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    Which language would you recommend for someone who knows nothing of programming, and who may or may not eventually write complex programs?
     
  12. zero xeal

    zero xeal Guest

    fuck optimizations your learning java, get yourself a noose.
     
  13. Peyomp

    Peyomp New Member

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    Actually, visual basic would be preferable.
     
  14. deusexaethera

    deusexaethera OT Supporter

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    Really? Why? .NET or 6.0?
     
  15. Deepsix

    Deepsix OT Supporter

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    i want to write a program where i input a sentence and then it returns with the most frequent uppercase letter in the sentence

    i don't know where to start :o

    i have this
    Code:
    import javax.swing.*;
    
    public class Ucase{
      public static void main (String args[]){
        String s;
        String sentence;
        int count;
        int upperCaseCount = 0;
        
        s = JOptionPane.showInputDialog ("Give me a sentence");
        
        for (int i=0; i<s.length(); i++){
                 if (s.charAt(i) == 'D'){
                   upperCaseCount++;
                 }
           }
        
        System.out.println ("Input: " + s);
        System.out.println ("Number: " + upperCaseCount);
      }
    }
    i can get it to count the D's but what would it look liek so it would count every letter and determine the most frequent
     
    Last edited: Feb 8, 2007
  16. Peyomp

    Peyomp New Member

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    Neither. Regular BASIC like an Apple ][ has. Why? Because abstracting everything as an object runs counter to teaching people to implement logic, is horribly inefficient and nonsensicle to a beginner, and all the GUI shit is just extra crap you don't need when you are learning.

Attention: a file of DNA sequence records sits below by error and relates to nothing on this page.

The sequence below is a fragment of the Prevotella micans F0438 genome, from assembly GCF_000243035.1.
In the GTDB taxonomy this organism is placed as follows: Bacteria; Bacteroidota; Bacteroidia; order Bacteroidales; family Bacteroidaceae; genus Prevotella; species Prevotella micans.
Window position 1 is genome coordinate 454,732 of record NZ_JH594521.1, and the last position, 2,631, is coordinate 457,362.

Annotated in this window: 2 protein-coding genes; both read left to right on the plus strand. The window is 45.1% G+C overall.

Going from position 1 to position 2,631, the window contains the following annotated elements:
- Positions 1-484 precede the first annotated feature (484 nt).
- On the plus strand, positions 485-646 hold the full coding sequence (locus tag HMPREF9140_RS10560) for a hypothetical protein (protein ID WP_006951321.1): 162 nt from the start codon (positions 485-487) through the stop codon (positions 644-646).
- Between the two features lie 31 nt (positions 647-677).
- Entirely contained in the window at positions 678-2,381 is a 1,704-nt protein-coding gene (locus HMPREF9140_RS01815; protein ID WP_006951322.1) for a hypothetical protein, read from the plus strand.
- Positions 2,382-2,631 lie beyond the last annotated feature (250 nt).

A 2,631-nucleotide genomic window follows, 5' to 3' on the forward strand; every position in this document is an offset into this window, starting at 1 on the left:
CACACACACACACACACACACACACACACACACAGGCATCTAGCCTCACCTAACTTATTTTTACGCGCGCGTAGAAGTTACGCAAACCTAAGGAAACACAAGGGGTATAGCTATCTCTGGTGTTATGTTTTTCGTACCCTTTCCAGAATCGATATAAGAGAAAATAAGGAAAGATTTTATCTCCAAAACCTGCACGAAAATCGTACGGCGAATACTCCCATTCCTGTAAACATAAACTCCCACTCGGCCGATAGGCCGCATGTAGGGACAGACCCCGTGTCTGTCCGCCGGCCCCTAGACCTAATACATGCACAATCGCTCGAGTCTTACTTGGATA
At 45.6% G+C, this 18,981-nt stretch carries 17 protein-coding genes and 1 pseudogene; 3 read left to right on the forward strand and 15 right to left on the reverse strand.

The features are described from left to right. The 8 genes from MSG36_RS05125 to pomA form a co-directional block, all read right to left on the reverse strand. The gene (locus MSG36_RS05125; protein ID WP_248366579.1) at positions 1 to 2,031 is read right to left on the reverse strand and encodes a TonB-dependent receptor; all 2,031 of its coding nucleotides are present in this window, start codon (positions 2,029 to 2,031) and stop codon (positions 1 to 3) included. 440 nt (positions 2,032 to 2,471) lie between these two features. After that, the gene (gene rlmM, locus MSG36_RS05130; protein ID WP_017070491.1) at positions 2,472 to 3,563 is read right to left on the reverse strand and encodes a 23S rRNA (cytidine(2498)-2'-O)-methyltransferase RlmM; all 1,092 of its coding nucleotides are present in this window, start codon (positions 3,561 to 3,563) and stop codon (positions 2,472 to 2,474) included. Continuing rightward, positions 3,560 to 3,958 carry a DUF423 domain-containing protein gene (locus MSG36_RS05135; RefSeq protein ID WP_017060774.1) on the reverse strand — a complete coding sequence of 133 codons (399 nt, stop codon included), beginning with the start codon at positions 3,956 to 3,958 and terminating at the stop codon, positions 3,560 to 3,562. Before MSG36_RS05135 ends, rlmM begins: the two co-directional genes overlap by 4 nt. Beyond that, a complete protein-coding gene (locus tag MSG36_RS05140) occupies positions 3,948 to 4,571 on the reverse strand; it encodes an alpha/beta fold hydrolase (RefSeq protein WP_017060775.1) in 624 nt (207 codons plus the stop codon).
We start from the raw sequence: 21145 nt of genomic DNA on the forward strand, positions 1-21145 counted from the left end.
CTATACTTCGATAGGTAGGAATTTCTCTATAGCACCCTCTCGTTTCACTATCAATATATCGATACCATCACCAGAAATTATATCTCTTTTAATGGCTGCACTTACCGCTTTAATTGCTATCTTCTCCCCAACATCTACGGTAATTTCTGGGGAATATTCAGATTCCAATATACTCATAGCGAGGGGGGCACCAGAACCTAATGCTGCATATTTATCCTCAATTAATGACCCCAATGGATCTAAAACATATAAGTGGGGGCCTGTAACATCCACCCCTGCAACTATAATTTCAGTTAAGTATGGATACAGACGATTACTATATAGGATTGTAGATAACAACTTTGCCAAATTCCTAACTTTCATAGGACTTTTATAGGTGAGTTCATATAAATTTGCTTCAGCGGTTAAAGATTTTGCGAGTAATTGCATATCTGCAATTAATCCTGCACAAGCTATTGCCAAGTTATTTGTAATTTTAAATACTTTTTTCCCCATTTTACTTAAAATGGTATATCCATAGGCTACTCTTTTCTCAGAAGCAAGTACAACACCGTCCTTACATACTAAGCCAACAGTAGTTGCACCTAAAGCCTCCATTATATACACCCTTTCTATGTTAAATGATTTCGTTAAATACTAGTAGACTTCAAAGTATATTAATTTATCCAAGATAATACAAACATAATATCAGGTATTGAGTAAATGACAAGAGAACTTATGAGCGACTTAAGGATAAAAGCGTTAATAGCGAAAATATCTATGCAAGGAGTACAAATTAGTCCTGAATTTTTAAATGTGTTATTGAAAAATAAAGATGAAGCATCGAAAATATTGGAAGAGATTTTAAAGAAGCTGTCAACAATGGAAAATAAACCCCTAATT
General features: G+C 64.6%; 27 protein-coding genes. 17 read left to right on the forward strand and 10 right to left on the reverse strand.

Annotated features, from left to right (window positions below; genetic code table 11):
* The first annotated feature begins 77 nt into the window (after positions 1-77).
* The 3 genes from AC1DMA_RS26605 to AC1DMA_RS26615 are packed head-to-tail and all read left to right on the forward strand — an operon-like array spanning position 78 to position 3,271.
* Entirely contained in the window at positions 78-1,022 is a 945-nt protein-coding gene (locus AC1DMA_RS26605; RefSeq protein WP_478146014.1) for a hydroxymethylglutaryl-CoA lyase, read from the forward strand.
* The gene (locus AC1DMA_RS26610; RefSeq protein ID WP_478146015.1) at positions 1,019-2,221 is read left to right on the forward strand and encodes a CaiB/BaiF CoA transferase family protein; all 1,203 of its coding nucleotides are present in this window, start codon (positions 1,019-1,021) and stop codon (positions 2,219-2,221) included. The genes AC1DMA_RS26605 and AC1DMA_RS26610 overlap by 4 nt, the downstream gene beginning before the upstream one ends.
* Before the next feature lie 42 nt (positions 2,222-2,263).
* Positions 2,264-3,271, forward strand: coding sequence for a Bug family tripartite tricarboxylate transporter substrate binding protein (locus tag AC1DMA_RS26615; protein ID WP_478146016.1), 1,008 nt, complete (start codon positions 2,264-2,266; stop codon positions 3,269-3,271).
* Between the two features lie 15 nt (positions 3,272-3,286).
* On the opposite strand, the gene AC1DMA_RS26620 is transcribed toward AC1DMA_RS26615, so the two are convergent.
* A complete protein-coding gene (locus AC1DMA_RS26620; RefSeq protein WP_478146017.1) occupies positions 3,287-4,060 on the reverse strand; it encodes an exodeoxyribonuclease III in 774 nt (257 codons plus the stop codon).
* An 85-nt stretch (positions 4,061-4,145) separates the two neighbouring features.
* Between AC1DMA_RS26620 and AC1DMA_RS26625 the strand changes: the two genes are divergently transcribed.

17. GOGZILLA

    GOGZILLA Double-Uranium Member

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    logowriter
     
  18. Deepsix

    Deepsix OT Supporter

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    i learned that in highschool a couple years ago
     
  19. Coottie

    Coottie BOOMER......SOONER OT Supporter

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    :rofl:
    gosub FTW!

    Abstraction is abstraction whether it's done with functions and procedures or classes. Noone begins by teaching students classes, they say, "Look this is how you get your program running, it's a class but don't worry about that now, we'll talk about them in a couple of weeks. Till then, just do this to get your program working. For now, focus on the logic within the class."

    Students will learn logic by solving programming problems. Java does not remove the burden of logical programming.
     
  20. Coottie

    Coottie BOOMER......SOONER OT Supporter

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    To the OP, in your original program: Don't define 6 different answer variables. Simply define one, then keep changing it's value after you display it. So it would look like this:
    Code:
    double answer = null; //it's good programming practice to always initialize 
                         //your variables, eventhough Java does this for you.